Saturday, March 21, 2015

Starbucks' Bold, Brave Experiment in Futility

I'll give Howard Schultz an E for effort. His latest attempt at having a "discussion" about race is about as ballsy a move as any CEO has made in this country quite possibly ever. I wish more CEOs would have the courage to follow suit. Maybe if more companies broached the subject, we could inch ever so closer toward reconciling America's original sin: racism.

But while it was bold, brave, daring - pick an adjective - in the end it won't solve a bloody thing. Indeed, given the ethnic and racial makeup of the typical Starbucks customer, it has the very real possibility of blowing up in Schultz's face. I can just see it now: white guy coming in to get his iced coffee, running a bit late for work, and the barista standing behind the counter says something like, "How do you feel about race?" Right about that moment the barista gets informed by said white man that his brother is a cop and he's sick and tired of hearing about race. "You don't want to get shot, don't break the law. How's that?" Franklin Graham couldn't have said it any better.

I'll bet the ranch that those scenarios will play out in droves all across the country. White people getting indignant about being asked about race by a barista making slightly more than minimum wage. For the last six years all they've heard about is race and now they can't even get a friggin' cup of coffee without getting an earful.

This goes down as one of those wonderful, but ultimately, self-defeating moments when that age-old maxim "no good deed goes unpunished" comes front and center. Yes, America still has a race problem. Systemic racism is alive and well and appears to be ratcheting up. The recent report released by the Department of Justice on the Ferguson police department makes that all too clear. And the majority of white people who simply don't want to acknowledge the painful reality, or, worse, conflate the loss of a "deserved" promotion or a child not getting into the college of their choice with a centuries-old problem, proves we have a long way to go before we finally resolve it. Hell, the fact that practically the entire Republican Party chose to skip the 50th anniversary of the March on Selma is a case study in point.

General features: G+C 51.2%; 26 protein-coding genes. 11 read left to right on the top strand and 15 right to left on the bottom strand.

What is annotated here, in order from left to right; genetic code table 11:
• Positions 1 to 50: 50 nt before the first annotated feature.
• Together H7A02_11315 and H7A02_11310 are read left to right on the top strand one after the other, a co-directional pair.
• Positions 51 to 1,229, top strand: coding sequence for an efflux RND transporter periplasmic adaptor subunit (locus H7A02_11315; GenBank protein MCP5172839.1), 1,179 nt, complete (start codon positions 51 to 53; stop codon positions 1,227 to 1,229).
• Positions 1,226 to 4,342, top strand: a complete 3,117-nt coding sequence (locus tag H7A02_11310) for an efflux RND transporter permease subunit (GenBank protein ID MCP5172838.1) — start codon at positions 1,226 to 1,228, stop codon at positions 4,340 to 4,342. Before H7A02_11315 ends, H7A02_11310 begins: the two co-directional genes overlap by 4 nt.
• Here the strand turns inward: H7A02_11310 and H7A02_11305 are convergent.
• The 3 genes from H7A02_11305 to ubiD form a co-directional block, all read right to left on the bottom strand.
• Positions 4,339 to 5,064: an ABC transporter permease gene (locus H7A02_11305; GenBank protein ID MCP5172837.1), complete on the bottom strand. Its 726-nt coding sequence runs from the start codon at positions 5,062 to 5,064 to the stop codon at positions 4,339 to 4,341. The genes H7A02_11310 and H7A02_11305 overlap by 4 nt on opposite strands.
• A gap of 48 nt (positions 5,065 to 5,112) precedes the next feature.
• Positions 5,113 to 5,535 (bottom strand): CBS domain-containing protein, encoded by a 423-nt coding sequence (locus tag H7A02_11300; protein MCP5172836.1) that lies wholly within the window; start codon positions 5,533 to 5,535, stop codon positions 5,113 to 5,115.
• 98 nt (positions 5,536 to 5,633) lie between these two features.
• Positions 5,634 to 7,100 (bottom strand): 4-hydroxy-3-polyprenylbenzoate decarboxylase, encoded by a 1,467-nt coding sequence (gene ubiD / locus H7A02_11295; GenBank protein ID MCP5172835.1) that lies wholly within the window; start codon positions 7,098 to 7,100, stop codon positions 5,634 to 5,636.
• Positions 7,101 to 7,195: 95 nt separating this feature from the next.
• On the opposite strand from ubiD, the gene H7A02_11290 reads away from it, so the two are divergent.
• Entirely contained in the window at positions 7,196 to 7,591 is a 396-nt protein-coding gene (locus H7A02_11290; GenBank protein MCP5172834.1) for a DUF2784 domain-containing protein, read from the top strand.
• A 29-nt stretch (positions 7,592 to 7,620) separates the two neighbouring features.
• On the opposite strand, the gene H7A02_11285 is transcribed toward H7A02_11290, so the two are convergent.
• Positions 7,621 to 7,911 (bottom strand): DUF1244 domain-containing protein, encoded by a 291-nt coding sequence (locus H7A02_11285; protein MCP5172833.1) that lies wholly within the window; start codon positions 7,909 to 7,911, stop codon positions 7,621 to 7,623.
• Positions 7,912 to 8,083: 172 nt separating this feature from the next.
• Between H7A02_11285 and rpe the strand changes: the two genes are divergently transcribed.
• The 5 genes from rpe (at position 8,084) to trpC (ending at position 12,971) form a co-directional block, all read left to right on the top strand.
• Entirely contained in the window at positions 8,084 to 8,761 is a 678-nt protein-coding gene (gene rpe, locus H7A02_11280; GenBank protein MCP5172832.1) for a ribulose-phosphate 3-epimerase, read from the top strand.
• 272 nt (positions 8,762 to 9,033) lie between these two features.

But having this discussion at a local Starbucks isn't the way to go about it. Pissing people off who are on their way to work makes about as much sense as a doctor trying to talk to his patient about the ills of smoking at a red light. In fact, it's worse. At least the doctor has an informed opinion. With all due respect to the local and, I'm sure, well-trained barista, your opinion about race is about as informed as that of the local delicatessen owner who's more concerned, and should be, with how much mustard to put on my ham and swiss sandwich.

This is a serious issue and no matter how well intentioned Schultz's motives may have been, it shouldn't be trivialized in such a manner. You want to have a real discussion about race, start with your friends and family. Write a damn letter to your elected official. Even better, vote for those candidates who best address your concerns. You want a frappuccino, go to a Starbucks.


Anonymous said...

Having lived my entire life, so far, in Seattle, the cradle of Starbucks, I can tell you that Howard is a decent person, who just wants to help others to be decent, too. I agree with you that this is not the way to go about it, and I feel for his employees, who will be dealing with the fall-out. Gotta give the guy credit for caring and trying though!

Prof. Walter Jameson said...


And yet, you continue to offer up nothing of substance on how a discussion of race should take place. Apparently, this is your remedy: Start (the discussion) with your friends and family; write a letter to one's elected officials; vote for candidates who address relevant concerns. Wonderful! Guess what? That's been going on forever among those who are so inclined. Do you have anything else? This is like those dreadful smoking PSAs in the NY metro area. They're absolutely awful. Of course, the people for whom they're intended - i.e., the smokers - couldn't care less about the underlying message and just laugh it all off. For almost everyone else, however, it's like fingernails on a blackboard, inducing profound annoyance and causing a quick search for the remote.

Attitudes on race begin with the individual. These attitudes are a reflection of one's inner heart and soul; they are a component of one's being. Can racists remove the toxicity that permeates their hearts and souls? Well, sometimes they can. Invariably it's an individual discovery, or epiphany, if you will. However, there are some who will never see the central flaw in their character that makes them less of a person. For these individuals no amount of national discussions on race is going to do the trick. If you truly believe otherwise, and think you may have an idea or two on how to reach *these* people, then that would certainly be a most interesting thing to read.

Thank you for the opportunity to respond.